By a News Reporter-Staff News Editor at Biotech Week -- Current study results on Metabolic Engineering have been published. According to news originating from Harpenden, United Kingdom, by NewsRx correspondents, research stated, "High biomass crops have recently attracted significant attention as an alternative platform for the renewable production of high energy storage lipids such as triacylglycerol (TAG). While TAG typically accumulates in seeds as storage compounds fuelling subsequent germination, levels in vegetative tissues are generally low."
Our news journalists obtained a quote from the research from Rothamsted Research, "Here, we report the accumulation of more than 15% TAG (17.7% total lipids) by dry weight in Nicotiana tabacum (tobacco) leaves by the co-expression of three genes involved in different aspects of TAG production without severely impacting plant development. These yields far exceed the levels found in wild-type leaf tissue as well as previously reported engineered TAG yields in vegetative tissues of Arabidopsis thaliana and N.tabacum. When translated to a high biomass crop, the current levels would translate to an oil yield per hectare that exceeds those of most cultivated oilseed crops. Confocal fluorescence microscopy and mass spectrometry imaging confirmed the accumulation of TAG within leaf mesophyll cells. In addition, we explored the applicability of several existing oil-processing methods using fresh leaf tissue."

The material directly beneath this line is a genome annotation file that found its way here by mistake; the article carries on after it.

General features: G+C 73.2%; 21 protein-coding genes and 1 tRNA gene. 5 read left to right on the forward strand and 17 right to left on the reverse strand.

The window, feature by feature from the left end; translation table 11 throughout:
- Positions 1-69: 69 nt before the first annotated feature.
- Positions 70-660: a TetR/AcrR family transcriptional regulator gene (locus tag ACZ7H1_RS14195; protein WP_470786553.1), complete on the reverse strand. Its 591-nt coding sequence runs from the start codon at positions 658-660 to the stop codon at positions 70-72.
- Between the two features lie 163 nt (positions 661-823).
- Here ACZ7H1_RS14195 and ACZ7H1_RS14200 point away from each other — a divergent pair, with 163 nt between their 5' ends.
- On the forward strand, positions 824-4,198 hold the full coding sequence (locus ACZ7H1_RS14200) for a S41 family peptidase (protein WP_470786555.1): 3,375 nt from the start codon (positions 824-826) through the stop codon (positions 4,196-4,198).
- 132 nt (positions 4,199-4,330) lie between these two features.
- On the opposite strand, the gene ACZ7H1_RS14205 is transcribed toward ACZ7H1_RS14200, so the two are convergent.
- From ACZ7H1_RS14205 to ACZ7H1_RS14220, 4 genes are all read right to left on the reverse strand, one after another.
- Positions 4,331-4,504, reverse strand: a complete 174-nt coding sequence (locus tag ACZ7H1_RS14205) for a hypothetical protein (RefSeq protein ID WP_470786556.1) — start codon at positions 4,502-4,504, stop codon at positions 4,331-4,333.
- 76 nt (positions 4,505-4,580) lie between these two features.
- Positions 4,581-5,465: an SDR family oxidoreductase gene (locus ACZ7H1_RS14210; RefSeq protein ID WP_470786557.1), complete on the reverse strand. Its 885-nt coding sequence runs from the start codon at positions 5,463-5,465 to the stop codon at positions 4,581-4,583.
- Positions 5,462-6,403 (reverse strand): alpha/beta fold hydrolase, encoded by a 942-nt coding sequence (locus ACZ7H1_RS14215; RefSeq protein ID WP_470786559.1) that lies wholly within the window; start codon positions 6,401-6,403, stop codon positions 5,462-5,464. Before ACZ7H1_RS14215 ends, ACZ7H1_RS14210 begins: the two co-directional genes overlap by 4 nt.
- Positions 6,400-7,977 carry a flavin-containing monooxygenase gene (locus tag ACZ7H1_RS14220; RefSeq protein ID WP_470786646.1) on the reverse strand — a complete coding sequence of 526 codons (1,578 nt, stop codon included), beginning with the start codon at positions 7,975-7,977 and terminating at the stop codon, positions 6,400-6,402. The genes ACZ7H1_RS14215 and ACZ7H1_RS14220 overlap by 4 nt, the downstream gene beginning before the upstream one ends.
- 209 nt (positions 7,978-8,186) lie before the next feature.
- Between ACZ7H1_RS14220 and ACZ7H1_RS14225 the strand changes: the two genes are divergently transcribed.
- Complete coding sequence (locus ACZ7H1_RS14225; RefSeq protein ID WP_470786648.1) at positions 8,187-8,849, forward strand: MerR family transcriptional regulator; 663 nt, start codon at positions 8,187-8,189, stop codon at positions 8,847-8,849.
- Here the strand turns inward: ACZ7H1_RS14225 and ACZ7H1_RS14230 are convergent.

According to the news editors, the research concluded: "Our results demonstrate the technical feasibility of a vegetative plant oil production platform and provide for a step change in the bioenergy landscape, opening new prospects for sustainable food, high energy forage, biofuel and biomaterial applications."
For more information on this research see: Metabolic engineering of biomass for high energy density: oilseed-like triacylglycerol yields from plant leaves. Plant Biotechnology Journal, 2014;12(2):231-239. Plant Biotechnology Journal can be contacted at: Wiley-Blackwell, 111 River St, Hoboken 07030-5774, NJ, USA. (Wiley-Blackwell - www.wiley.com/; Plant Biotechnology Journal - onlinelibrary.wiley.com/journal/10.1111/(ISSN)1467-7652)
The news correspondents report that additional information may be obtained from T. Vanhercke, Rothamsted Res, Dept. of Biol Chem, Harpenden, Herts, United Kingdom. Additional authors for this research include A. El Tahchy, Q. Liu, X.R. Zhou, P. Shrestha, U.K. Divi, J.P. Ral, M.P. Mansour, P.D. Nichols, C.N. James, P.J. Horn, K.D. Chapman, F. Beaudoin, N. Ruiz-Lopez, P.J. Larkin, R.C. de Feyter, S.P. Singh and J.R. Petrie (see also Metabolic Engineering).
Keywords for this news article include: Europe, Harpenden, United Kingdom, Metabolic Engineering
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